the embryo as a fluid filled amniotic cavity which acts as a major
mechanical buffer for the embryo and foetus.
• This leaves a flat disc of cells from which the embryo will form.
• The lower layer of the cell in this disc forms the hypoblast and this
proliferates and migrates to form a layer surrounding a cavity referred
to as the yolk sac
• This name arises by analogy with the yolk sac in other animals but in
mammals this cavity never contains yolk.
• The yolk sac is an extra-embryonic structure but does act as the main
source of blood cells for the early embryo though this later transfers
into the main embryo.
• The epiblast forms the ectoderm of the embryo from which the
epidermis and the nervous system arise while the hypoblast forms the
endoderm from which the lining of the intestinal canal and its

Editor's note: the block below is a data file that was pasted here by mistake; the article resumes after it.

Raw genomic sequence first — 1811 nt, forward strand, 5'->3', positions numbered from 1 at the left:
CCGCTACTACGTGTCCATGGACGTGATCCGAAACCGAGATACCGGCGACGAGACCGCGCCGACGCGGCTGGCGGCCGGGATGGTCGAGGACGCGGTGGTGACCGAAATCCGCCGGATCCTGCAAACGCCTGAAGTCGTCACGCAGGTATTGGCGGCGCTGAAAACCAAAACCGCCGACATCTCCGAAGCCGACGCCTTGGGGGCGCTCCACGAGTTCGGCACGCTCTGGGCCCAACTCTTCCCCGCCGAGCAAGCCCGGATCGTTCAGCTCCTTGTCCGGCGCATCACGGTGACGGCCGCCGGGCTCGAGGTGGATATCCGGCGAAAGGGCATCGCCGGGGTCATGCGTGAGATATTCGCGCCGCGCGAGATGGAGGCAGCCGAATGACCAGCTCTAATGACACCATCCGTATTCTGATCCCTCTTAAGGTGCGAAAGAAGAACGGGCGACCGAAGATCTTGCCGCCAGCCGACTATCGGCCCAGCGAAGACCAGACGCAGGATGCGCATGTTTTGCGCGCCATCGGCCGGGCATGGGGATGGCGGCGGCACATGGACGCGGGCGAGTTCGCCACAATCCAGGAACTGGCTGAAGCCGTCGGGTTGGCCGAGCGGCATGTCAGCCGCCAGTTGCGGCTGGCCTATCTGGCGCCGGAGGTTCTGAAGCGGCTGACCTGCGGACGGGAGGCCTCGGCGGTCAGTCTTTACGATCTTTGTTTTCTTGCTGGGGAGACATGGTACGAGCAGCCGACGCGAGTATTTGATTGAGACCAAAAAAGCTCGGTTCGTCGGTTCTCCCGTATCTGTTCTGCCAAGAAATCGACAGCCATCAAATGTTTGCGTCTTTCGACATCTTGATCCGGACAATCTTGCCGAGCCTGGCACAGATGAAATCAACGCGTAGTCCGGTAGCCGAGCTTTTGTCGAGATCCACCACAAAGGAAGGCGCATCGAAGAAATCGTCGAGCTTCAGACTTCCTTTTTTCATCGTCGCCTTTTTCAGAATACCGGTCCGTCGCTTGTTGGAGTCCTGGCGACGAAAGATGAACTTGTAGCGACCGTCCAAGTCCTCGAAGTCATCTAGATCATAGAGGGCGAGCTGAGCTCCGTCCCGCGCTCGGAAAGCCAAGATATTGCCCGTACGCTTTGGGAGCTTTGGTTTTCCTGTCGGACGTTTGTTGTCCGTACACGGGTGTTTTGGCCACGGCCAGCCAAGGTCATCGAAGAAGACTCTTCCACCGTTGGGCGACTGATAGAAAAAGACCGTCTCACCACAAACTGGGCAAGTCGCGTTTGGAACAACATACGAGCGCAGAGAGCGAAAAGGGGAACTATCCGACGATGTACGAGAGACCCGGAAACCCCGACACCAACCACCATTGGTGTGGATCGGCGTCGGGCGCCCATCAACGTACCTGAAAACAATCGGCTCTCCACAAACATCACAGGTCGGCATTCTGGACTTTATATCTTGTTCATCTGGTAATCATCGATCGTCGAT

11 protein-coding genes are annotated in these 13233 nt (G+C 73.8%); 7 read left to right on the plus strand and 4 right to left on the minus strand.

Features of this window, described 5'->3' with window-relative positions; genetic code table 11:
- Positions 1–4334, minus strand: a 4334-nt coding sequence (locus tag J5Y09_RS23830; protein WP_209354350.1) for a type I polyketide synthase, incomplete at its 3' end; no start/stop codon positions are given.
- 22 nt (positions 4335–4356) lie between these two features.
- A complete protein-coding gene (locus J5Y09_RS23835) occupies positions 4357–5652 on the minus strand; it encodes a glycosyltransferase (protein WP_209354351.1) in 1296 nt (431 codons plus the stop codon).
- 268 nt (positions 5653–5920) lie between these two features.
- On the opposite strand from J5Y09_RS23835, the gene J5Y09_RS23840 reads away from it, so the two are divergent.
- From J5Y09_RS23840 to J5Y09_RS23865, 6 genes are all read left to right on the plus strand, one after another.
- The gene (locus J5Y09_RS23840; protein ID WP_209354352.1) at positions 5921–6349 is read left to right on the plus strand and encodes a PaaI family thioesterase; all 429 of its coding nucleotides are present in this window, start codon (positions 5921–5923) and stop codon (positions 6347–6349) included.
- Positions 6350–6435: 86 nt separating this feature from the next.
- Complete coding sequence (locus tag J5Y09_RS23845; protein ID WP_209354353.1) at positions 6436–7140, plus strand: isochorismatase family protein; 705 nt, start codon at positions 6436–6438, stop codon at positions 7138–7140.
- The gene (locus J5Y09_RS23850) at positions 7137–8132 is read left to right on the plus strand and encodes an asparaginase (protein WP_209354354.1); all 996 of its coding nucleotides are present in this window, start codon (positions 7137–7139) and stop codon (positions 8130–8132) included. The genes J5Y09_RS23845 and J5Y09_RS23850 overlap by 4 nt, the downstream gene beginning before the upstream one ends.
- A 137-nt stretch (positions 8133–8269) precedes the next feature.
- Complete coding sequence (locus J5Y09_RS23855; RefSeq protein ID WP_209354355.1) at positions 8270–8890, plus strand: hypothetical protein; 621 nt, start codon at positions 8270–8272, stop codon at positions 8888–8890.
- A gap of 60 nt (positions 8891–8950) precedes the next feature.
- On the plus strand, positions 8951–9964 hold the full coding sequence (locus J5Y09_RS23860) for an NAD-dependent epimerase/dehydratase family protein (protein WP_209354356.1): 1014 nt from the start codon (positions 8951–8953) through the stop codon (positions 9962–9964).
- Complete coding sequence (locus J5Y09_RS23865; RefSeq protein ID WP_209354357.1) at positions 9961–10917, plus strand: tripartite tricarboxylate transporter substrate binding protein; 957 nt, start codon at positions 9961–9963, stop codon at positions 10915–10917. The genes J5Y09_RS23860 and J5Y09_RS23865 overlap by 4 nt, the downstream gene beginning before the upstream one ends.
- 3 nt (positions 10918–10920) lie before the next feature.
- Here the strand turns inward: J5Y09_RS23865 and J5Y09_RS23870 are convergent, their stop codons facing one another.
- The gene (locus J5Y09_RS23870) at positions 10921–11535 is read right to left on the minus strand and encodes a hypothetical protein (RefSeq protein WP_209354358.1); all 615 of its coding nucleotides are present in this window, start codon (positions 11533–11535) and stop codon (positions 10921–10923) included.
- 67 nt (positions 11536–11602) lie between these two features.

• The spaces between the amniotic cavity and the trophoblast and the
yolk sac and the trophoblast become filled with cells which are
believed to migrate from the epiblast layer. This middle layer is called
the extra-embryonic mesoderm.
• The embryonic mesoderm develops from the endoderm by folding
inwards and downwards of a furrow in the ectoderm ( this is
equivalent to gastrulation in the frog where the infolding also forms
the intestine and the furrow in the ectoderm is the equivalent of an
• The mesoderm later forms all the muscles and connective tissues in the
• One final membrane develops from the endoderm of the early gut and
this is the allantois.
• In birds this remains as a sac into which the waste products (eg uric
acid) and presses against the shell where the lining acts as a respiratory
organ for the developing chick.
• The allantois in mammals becomes part of the umbilical cord linking
the embryo to the placenta.